Even we obsessive sourdough lovers sometimes end up with a starter that seems to have gone into a coma. Never fear. Here is how to revive that dead sourdough starter!
Have you experienced this? We get busy and before we know it two or three weeks have gone by and no bread has been made. Or if we are lucky, we go on a long vacation, but our sourdough starter stays home alone. Don’t worry. A seemingly dead starter can be brought back to life. Below are the directions I included when teaching my “Making Rustic Breads at Home” class.
If your starter has been neglected for too long it may go dormant. It will not have any bubbling activity and may be covered in a dark liquid (alcohol from the yeast) or even a light gray mold. As long as it has been in the refrigerator, you can revive it!
- Stir it up (you can remove the mold first if you like, but it’s not absolutely necessary)
- Discard all but ½ cup of the starter
- Feed it twice each day (1 cup flour, ½ cup filtered water, discarding half of the starter each day) until active again. This may take anywhere from 2 days to 2 weeks.
- Note – dormant starter that has turned red or pink should be thrown out. This indicates a starter that has been over-run with bacteria and is beyond all hope!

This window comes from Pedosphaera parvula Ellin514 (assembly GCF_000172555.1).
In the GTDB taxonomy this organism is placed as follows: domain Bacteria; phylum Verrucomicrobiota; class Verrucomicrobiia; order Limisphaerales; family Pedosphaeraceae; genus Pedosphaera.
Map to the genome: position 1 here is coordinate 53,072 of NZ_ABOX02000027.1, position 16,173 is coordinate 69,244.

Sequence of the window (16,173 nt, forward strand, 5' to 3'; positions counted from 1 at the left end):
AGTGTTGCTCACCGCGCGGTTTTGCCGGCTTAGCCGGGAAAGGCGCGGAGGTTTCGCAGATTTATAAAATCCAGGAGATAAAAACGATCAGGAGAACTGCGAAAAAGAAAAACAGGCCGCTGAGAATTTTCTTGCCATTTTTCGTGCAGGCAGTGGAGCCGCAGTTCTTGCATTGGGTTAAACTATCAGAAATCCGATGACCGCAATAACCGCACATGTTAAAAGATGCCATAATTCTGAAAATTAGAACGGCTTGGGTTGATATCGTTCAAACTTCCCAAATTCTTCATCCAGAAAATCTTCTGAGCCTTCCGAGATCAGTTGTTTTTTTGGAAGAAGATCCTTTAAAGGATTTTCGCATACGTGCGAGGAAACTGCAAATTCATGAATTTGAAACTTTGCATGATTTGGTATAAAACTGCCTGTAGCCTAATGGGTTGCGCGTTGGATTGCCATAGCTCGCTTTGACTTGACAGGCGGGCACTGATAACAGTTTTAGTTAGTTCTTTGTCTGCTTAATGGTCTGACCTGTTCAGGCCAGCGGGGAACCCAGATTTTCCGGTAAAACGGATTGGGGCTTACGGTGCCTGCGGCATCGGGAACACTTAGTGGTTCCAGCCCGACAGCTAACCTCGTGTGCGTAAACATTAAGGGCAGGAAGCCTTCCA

Of course, you can always throw out your dead starter and start all over again. A mature starter though has much more complex flavor than a new starter, so I do recommend resuscitating your dead starter if at all possible.
When my 17 year old sourdough gets neglected and gets grey liquid on top I pour off the liquid and add flour and bottled water and let it sit out for 24+ hours. It revives everytime. Do toss liquid into the compost bin. Can’t hurt!
Wow! 17 years. I am impressed. I kept a starter alive for about 5 years and then inadvertently tossed it when cleaning out the refrigerator. Now I clearly mark the container! Using bottled water or filtered water is a good idea. As is adding the liquid to the compost bin. I will be sure to do that. Thanks for the tip Pat.